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Previous research on the 밤 알바 사이트 barriers that hinder people from continuing their education beyond the undergraduate level in STEM professions has focused mostly on the academic careers of young women working in STEM fields. On the other hand, there is a lack of information about the perspectives that teenagers have towards STEM areas, as well as the ways in which these perspectives differ between male and female students. This is a significant gap in our knowledge. Studies has shown that young women have a more pronounced gender stereotype of math and science than young males do. Moreover, the effect of this stereotype on the career ambitions of female students is distinct from the influence it has on the career aspirations of male students. The purpose of this study was to investigate the challenges that secondary school students studying in STEM subjects, regardless of whether they were male (n = 14) or female (n = 14), from a professional standpoint. We found that female students saw science as more feminine than male students did, whereas male students viewed mathematics as more masculine than female students did (Der et al., 2015).

According to the findings of our research, a strong image of masculinity connected with mathematics has a more damaging impact than the gender stereotype on the chance of male secondary school children choosing a field of study in the STEM subjects. Credibility The idea that girls do not do as well in STEM fields as boys was another subject that was brought up in 10 out of the fourteen focus groups that were conducted. A few of the participants voiced their agreement with this viewpoint. This was often reinforced by male colleagues, who were more qualified to carry out administrative obligations than female scientists. Being subjected to an environment that is dominated by men This problem was brought up by female students in all of the focus groups; nevertheless, it was brought up more often by female students than it was by male students in any of the other groups. It was often accompanied by the feeling of not belonging and of not being treated equally to male colleagues who worked in STEM disciplines.

Some of the people who were interviewed said that they had personally negative experiences, such as being sexually objectified, not being assigned leadership positions, or being perceived as being less talented than men. Deficiency in Self-Assurance Several of the women who participated in the poll said that they had doubts about their capabilities in the STEM fields, such as science, technology, engineering, and mathematics. A significant number of females were under the belief that their outward presentation was judged more harshly than that of males. Biases Associated With Communicating A lot of people have said that they have been evaluated with regard to both their appearance and the manner in which they communicated.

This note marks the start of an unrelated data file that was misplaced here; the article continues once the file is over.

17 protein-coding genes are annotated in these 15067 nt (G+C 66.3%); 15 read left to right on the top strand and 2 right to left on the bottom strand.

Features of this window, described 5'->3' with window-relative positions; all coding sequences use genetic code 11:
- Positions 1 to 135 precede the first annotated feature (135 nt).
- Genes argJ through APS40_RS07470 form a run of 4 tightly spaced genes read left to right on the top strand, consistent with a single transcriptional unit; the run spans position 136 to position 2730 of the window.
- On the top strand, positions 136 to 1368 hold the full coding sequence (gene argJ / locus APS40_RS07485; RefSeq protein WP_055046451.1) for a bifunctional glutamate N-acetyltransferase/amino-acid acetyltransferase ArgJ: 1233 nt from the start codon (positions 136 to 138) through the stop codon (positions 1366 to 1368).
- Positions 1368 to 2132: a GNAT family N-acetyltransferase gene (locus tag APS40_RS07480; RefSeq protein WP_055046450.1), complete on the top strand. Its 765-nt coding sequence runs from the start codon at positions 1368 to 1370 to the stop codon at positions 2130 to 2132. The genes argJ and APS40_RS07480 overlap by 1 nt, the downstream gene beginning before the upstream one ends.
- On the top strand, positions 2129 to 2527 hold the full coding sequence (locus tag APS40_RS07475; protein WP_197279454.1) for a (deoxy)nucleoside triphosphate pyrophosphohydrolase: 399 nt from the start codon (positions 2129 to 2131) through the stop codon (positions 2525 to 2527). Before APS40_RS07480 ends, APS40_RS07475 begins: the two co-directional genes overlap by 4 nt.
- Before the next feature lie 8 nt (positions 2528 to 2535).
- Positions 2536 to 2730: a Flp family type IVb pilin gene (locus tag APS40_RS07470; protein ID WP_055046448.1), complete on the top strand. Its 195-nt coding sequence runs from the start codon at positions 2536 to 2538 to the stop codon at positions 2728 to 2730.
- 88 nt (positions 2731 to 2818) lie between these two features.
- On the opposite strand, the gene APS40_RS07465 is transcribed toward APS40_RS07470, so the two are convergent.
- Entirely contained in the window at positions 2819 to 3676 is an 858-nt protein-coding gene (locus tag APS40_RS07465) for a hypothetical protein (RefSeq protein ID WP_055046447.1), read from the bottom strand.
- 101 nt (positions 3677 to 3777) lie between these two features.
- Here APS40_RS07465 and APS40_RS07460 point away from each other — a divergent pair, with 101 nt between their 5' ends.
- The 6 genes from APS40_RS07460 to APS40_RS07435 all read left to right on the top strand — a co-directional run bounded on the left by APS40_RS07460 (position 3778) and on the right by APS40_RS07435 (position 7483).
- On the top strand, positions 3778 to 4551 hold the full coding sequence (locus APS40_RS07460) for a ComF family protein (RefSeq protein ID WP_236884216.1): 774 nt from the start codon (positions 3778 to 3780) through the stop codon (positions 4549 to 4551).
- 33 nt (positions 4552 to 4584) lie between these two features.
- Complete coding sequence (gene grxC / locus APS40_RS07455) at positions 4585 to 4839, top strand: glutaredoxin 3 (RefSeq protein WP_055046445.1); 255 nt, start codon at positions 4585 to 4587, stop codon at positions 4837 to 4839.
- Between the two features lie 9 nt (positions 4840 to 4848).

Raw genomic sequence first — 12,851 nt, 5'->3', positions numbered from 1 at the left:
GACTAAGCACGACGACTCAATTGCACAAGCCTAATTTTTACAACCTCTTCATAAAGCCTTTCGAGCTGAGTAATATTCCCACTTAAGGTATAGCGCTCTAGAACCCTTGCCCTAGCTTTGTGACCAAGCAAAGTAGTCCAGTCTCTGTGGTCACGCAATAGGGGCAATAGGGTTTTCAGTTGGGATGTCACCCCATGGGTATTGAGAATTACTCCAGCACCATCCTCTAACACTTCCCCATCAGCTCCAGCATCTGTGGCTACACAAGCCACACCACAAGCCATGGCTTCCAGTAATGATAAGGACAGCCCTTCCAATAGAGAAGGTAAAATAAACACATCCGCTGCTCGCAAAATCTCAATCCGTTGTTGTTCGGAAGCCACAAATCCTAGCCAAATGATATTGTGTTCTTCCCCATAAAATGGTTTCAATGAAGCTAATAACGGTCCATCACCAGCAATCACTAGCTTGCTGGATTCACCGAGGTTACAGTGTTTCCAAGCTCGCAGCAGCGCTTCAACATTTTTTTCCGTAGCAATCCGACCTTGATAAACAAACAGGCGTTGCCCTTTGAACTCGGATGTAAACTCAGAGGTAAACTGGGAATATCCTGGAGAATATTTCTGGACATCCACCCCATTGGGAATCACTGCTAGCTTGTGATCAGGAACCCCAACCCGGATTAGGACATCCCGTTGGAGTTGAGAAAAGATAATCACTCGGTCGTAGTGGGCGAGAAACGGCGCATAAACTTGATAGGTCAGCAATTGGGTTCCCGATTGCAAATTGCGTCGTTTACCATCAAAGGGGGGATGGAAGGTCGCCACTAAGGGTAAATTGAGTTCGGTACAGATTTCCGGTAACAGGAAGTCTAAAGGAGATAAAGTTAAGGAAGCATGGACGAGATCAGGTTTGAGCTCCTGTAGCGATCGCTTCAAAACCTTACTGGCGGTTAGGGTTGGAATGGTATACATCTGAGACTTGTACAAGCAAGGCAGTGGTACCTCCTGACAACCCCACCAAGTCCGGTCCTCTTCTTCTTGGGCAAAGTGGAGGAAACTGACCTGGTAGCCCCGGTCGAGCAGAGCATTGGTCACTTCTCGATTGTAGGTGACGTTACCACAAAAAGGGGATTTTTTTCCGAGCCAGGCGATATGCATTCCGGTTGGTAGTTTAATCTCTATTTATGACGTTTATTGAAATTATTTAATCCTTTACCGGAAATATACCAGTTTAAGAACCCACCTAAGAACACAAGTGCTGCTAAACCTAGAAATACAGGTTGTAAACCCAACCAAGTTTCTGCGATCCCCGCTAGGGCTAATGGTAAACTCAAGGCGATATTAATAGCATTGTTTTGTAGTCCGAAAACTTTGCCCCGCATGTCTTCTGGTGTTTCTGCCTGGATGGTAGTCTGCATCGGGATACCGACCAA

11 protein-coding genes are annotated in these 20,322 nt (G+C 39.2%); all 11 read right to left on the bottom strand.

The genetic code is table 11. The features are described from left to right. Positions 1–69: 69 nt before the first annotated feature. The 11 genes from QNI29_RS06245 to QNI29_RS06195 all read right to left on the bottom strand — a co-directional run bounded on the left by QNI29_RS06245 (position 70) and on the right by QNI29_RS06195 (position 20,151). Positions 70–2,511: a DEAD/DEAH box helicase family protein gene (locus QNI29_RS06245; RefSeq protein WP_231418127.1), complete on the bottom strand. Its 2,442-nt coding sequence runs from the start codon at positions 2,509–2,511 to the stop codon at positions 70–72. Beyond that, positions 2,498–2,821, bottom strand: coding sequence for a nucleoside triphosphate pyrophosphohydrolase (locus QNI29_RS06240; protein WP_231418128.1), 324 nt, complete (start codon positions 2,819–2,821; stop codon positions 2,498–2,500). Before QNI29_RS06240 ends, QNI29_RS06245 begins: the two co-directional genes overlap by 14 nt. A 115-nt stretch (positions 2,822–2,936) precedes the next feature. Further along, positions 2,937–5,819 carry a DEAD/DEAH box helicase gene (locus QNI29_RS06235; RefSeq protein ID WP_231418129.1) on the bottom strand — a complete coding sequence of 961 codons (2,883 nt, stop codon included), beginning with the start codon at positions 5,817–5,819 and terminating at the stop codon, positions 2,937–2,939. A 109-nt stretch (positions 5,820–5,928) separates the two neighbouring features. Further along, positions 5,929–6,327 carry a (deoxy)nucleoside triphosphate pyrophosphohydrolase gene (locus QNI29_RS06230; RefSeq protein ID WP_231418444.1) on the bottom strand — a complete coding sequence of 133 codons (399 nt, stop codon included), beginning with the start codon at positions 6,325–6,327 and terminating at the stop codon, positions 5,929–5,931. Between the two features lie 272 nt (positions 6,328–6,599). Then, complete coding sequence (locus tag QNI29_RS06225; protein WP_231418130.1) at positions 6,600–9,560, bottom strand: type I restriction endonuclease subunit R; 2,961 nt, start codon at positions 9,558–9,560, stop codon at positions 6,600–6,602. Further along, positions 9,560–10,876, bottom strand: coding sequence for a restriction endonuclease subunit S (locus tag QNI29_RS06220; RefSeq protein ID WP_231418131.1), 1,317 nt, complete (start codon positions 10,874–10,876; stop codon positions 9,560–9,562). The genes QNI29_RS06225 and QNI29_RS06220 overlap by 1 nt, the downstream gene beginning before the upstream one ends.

The overarching concept that women working in STEM disciplines are held to different standards than males was brought up in each of the 14 focus groups that were conducted. Under the framework of the focus groups, sexual harassment was not considered a trivial matter at any point. Women who worked in professions where males predominated, such as engineering and science, were more likely to report having experienced sexual harassment than women who worked in fields where women predominated. Because of cultural norms, women are held to a different set of expectations about communication than men are. This is not the case for men. A woman who worked in the computer sector told a participant in a focus group that her male coworkers were more critical of her than their other male colleagues. The participant heard this from another women who worked in the computer industry. Another lady said that in her experience, her place of work did not make her or the other female employees feel welcome or supported. In 2015, the article “Exploring Communication Stereotypes Put Expectations on Women in STEM Careers” was written by E.P. Der and co-authors, and it was published.

There is a considerable gender discrepancy in educational opportunities, which is one factor that contributes to the existing gender gap in engineering. Women are more likely than males to have completed fewer years of schooling and to have fewer years of professional experience. Women who have finished just their undergraduate education are more likely to get employment in the engineering field than women who have earned a postgraduate degree. One of the key reasons for the underrepresentation of women in engineering occupations is that they face prejudice throughout the recruiting, hiring, and promotion processes.

For instance, women who work in STEM jobs have the lowest percentages of full-time students who go on to acquire a college degree, while non-STEM majors have an equitable mix of males and females enrolled in their programs of study. The notion of a “Math Brain,” which has been disproven by scientific investigation, is one of the most harmful concepts that has ever been proposed. The most male-dominated work forces may be found in the engineering field, particularly in fields like computer science and information science.